The days of mobile app are numbered.

There’s been an interesting development in the virtual assistance space with the likes of Google Now and Siri. In the last Technology Tea and Toast Breakfast Session, we talked about Virtual Assistant devices such as Amazon Echo, Cubic Robots and Jibo and how they will eventually replace screens such as mobile but we all know that might still be several years down the road, at least where New Zealand is concerned.

At the recent Google I/O Developer Conference, Google shared a road map for making apps obsolete and getting users back onto the web, where Google rules the roost. And that road map is paved by Google Now. Until recently Google Now was limited by its ability to draw info primarily from Google services like Gmail and Maps. However as of recently they have integrated Google Now with more than 100 services. “We understand more than 100 million places,” Chennapragada, Google Now Project Manager, said during her presentation. “Not just their physical layout and geometry, but also interesting things like when are they busy, when are they open, and what are you likely to need when you’re there.” And it is this real-time contextual awareness is what will be most useful to consumers and that most companies with their own app will struggle to compete as their data is highly dependent on the usage of their proprietary apps.

An excerpt from Wired sums it up quite nicely as to where this is going: Those answers are summoned from the depths of Google’s knowledge graph, a collection of over one billion entities (sports teams, recipes, petrol station locations, and so on) that might be useful to you even if you didn’t realize it. They’re also increasingly supplied by information housed in third-party apps—apps you have less and less reason to visit as Google Now becomes smarter and smarter. It goes beyond pure information, too; you can play Pandora stations in Google Now or order groceries from Instacart.

With Google taking a lot of interest to make this a reality (and they often will get their way), it is key to start exploring how the customer-facing mobile apps and the back end systems and data can be integrated into Google Now and the benefits for businesses especially where conversion and transactions are involved. The web according to Google should be the one-stop shop for most things For e.g. booking a flight, ordering burger or buying and watching an online movie may someday happen all within the mobile web browser. Google has already launched Google Flights ( as a way to show that this can work. And that is not just one thing, Google Shopping has been around for a few years and getting better with new updates and releases. Imagine being able to find an item on the web and knowing it is the best price regardless of whether it is from TradeMe, eBay or Amazon or a Kathmandu store near you with directions on how to get there, traffic conditions, contact number and its opening hours.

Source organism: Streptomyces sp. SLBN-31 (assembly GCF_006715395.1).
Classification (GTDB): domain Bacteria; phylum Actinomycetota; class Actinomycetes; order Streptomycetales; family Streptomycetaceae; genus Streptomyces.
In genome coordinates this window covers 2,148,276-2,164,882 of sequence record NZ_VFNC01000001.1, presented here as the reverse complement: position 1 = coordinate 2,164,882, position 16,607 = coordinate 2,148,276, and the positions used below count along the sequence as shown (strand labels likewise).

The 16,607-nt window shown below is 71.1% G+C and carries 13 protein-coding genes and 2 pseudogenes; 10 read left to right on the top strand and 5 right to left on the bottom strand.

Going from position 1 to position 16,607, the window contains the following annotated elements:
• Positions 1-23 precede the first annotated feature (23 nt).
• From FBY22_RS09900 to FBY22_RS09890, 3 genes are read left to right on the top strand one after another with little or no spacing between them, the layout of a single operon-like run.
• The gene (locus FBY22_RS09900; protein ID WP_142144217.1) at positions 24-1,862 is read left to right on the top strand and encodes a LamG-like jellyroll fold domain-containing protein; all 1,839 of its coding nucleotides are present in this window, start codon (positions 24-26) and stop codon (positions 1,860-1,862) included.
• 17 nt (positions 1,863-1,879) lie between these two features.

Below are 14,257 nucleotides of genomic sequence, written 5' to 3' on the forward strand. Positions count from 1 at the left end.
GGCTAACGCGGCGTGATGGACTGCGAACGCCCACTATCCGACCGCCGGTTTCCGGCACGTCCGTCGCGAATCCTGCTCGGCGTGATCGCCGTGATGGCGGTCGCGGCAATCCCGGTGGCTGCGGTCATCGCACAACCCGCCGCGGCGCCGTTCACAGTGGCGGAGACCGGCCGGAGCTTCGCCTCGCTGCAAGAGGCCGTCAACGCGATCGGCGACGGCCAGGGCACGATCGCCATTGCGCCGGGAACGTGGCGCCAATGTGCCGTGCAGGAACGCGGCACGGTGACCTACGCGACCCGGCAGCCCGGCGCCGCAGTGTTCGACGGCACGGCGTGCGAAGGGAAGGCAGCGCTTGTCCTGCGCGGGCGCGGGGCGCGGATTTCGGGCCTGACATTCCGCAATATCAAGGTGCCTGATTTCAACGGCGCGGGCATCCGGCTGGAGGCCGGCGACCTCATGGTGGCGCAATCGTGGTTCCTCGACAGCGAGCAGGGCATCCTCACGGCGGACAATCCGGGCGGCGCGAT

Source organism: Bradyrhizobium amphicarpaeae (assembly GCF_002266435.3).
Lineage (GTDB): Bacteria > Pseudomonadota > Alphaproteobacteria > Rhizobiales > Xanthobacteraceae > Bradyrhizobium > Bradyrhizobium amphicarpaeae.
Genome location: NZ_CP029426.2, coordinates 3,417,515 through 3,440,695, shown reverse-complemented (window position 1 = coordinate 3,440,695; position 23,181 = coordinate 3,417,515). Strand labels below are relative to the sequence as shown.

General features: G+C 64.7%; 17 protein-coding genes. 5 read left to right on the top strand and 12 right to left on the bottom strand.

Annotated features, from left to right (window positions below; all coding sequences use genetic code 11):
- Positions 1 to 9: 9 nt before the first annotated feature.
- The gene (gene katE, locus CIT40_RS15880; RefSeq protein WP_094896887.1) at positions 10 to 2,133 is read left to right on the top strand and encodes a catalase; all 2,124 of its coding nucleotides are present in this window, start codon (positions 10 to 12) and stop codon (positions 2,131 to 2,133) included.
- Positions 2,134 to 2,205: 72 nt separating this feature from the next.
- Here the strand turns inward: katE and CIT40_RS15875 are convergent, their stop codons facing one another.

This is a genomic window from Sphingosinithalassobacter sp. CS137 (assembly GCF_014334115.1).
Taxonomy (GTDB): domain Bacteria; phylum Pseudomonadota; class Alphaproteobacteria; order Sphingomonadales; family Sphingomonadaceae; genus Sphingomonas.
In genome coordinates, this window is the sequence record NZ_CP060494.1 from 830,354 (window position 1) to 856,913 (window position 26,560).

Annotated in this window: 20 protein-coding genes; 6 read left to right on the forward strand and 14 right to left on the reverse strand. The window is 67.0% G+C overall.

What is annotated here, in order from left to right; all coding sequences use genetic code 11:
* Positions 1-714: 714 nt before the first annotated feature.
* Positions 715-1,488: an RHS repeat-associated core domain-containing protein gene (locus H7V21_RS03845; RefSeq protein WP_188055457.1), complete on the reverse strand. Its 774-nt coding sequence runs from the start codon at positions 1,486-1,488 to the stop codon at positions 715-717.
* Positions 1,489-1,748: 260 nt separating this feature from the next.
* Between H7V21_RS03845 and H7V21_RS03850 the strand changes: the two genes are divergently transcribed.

And for a relatively small market such as N.Z, it maybe be beneficial for SVOD companies such as LightBox, Neon and NZME to work with Google to provide content via the web and differentiate themselves through different content and exclusive rights and leave the high cost of fulfillment to Google. YouTube has already started selling full-featured movies and soon you will be able to watch it from the web browser, so like it or not they will want everyone to conform. And this is where media agencies need to get smarter on how they can influence the consumer’s decision making process by working closely with Google Now and how it can provide information that is contextually relevant from time, location, weather and even intent. And intent comes from both keywords being typed into the search bar or being spoken into Google Now which is a trend that was reported by Google last year: Voice Search, which includes virtual personal assistants like Google Now, Siri and Cortana, is cool according to 79% of teens. Even 63% of adults say the same thing. 45% of the teens wished that voice search could send them a pizza while 44% of adults want it to help find their keys. Ironically, there are apps and accessories that will help both sides get what they want. (excerpts taken from

I personally think it is moving into the right direction as downloading and installing apps, switching between them and waiting for them to load are all taking too much of my time. So the more streamlined it is, the more I can get and do what I want from one place and get out of it quickly and spend less time on mobile.

For those with more time on their hands than they know what to do with it, here’s a full write up from Wired.


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